In this passage the narrator both criticizes and applauds Lucy for her actions in acquiring Robert as a husband. The narrator calls out Lucy for acting in her self-interest and the lengths that she goes to achieving what she desires. While to other characters Lucy’s actions may seem confusing, we come to understand that Lucy has gone to any means to get the husband she desires. It becomes clear that Lucy never truly loved Edward, but rather only loved his money. Despite the constant descriptions of Edward’s endearing qualities to Elinor, in reality for Lucy Edward’s best quality was the size of his wallet. At the same time, we see from Lucy’s perspective about the advantages of her actions. Lucy has preserved through the negative reactions of Edward’s family to their engagement and the loss of his fortune. Though she is acting selfishly, it is almost admirable the lengths she goes to secure her dreams. It becomes almost comical that she is willing to completely drop one brother and convince the other brother to marry her. For Lucy anything goes if it means that has the future she craves. In a time when money and status was so important to woman it makes sense that she would act the way that she did.  There is a two-pronged result to this passage. Though Lucy can be criticized for the motivations behind her actions to the Ferrars brothers, ultimately for her these actions are justified as they allow her to have the life, she so desires.

 

 

 

 

1/21/20 Our Perception of Relationships

One of the moments that struck me in this most recent reading was the interaction between the Palmers and the Dashwood sisters. For me the most important part of this interaction was the difference between the reaction of Elinor Dashwood to the remarks of Mr. Palmer and Mrs. Palmer acceptance of her husband’s negative behavior. The introduction of the Palmers is a strange moment in the text, as their arrival is completely out of the blue. Though the Dashwood sisters entertain the Palmers, they have no choice as living in Sir John’s cottage has forced them to participate in his many social events. Through these meetings it becomes evident that the husband and wife pair have very distinct personalities.

While Mrs. Palmer appeared to me as extremely silly, optimistic to the point of not seeing reality, and determined to befriend the two sisters her husband is quite the opposite. The initial description of Mr. Palmer, “Her husband was a grave looking young man of five or six and twenty, with an air of more fashion and sense than his wife, but of less willingness to please or be pleased,” (78) paints him immediately in an unenthusiastic light. Mr. Palmer makes it clear from the start that he feels no need to interact with the Dashwoods, preferring to ignore them upon the Palmers’ visit to the Dashwood cottage. Later when Elinor and Marianne visit the Middletons, they witness this same negative attitude from Mr. Palmer. His insolence and discontent do not bother Mrs. Palmer at all. Instead she finds his remarks funny. Elinor on the other hand determines that his behavior stems from a need to prove his superiority. For Elinor his need to berate others comes from a wish to abuse others for their actions in order to make his actions the right ones. She also observes that because of this behavior he has no company other than his wife who is bound to him.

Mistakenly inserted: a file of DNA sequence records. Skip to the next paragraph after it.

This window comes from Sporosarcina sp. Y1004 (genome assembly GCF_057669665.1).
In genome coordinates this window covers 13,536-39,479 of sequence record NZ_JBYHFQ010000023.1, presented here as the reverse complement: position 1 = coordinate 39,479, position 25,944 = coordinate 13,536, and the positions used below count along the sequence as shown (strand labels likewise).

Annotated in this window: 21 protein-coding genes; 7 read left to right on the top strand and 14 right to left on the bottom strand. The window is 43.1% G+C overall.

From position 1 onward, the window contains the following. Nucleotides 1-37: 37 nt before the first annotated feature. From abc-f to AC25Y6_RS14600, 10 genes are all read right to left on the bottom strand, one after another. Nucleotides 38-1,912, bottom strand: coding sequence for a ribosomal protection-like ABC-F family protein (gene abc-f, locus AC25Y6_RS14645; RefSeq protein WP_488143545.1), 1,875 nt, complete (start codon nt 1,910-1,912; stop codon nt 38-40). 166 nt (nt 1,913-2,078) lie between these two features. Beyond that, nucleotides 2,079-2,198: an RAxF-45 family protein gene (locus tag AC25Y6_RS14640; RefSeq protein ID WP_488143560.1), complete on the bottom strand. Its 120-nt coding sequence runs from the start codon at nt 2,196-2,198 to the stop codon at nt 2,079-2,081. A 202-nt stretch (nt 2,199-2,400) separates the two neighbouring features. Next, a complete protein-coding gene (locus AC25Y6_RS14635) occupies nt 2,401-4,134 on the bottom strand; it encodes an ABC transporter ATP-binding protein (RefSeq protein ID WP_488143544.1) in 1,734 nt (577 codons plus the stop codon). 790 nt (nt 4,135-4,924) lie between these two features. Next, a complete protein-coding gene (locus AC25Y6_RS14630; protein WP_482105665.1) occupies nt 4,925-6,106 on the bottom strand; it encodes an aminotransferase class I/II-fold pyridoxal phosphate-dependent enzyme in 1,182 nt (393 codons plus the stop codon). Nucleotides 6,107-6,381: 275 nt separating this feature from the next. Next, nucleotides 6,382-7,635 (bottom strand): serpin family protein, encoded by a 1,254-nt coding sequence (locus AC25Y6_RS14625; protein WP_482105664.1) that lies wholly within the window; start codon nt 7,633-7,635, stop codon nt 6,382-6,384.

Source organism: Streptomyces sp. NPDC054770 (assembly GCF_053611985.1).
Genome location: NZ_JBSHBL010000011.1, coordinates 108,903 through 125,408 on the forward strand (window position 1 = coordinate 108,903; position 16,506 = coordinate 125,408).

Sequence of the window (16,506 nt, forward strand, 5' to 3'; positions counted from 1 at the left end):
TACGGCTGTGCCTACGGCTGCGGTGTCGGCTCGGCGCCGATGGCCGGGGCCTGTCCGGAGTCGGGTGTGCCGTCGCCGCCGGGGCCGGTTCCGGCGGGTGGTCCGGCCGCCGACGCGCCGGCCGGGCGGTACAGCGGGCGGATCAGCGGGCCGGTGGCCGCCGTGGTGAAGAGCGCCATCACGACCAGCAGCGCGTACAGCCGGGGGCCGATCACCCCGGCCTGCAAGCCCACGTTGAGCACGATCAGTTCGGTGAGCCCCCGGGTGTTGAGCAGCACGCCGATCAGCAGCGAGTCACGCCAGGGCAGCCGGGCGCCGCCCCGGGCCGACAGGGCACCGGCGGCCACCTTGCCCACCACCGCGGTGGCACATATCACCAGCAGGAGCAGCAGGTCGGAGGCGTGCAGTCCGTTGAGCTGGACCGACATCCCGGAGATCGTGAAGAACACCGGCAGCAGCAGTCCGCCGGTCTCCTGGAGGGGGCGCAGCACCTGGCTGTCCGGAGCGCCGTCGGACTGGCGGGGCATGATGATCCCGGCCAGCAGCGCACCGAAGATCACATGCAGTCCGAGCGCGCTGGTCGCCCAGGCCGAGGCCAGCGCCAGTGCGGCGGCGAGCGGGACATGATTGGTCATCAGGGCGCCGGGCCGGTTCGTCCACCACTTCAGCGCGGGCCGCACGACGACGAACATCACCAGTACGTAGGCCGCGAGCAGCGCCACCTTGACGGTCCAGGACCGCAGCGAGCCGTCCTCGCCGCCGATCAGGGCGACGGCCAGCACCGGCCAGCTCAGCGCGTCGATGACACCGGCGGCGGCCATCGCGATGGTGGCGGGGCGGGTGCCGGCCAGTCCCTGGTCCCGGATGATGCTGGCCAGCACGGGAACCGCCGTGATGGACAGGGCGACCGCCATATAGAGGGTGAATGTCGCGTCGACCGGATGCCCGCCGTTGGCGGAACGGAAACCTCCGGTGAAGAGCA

As a reader I also found Mr. Palmer’s behavior as a way to prove that he was better than the other individuals at the party. He dismisses the conversation between the Dashwood’s and his wife as trivial and instead wraps himself up in his newspaper. He also corrects his wife as she attempts to befriend the Dashwood sisters, making her wife appear more illogical and sillier than she has already proved herself to the Dashwood sisters. Despite his abuse, Mrs. Palmer still remains on his side and attempts to excuse her husband for his behavior towards the others by laughing his mean remarks off and stating that he is simply just trying to be funny. To me it seemed as though Mrs. Palmer defense of her husband was a means of coping with the obvious turmoil in her relationship. While she defends her reality of her husband, Elinor points to a more truthful explanation of his behavior and in turn criticizes the Palmers’ marriage. These two perspectives point to how an outsider’s perspective can shed light on the reality of a relationship.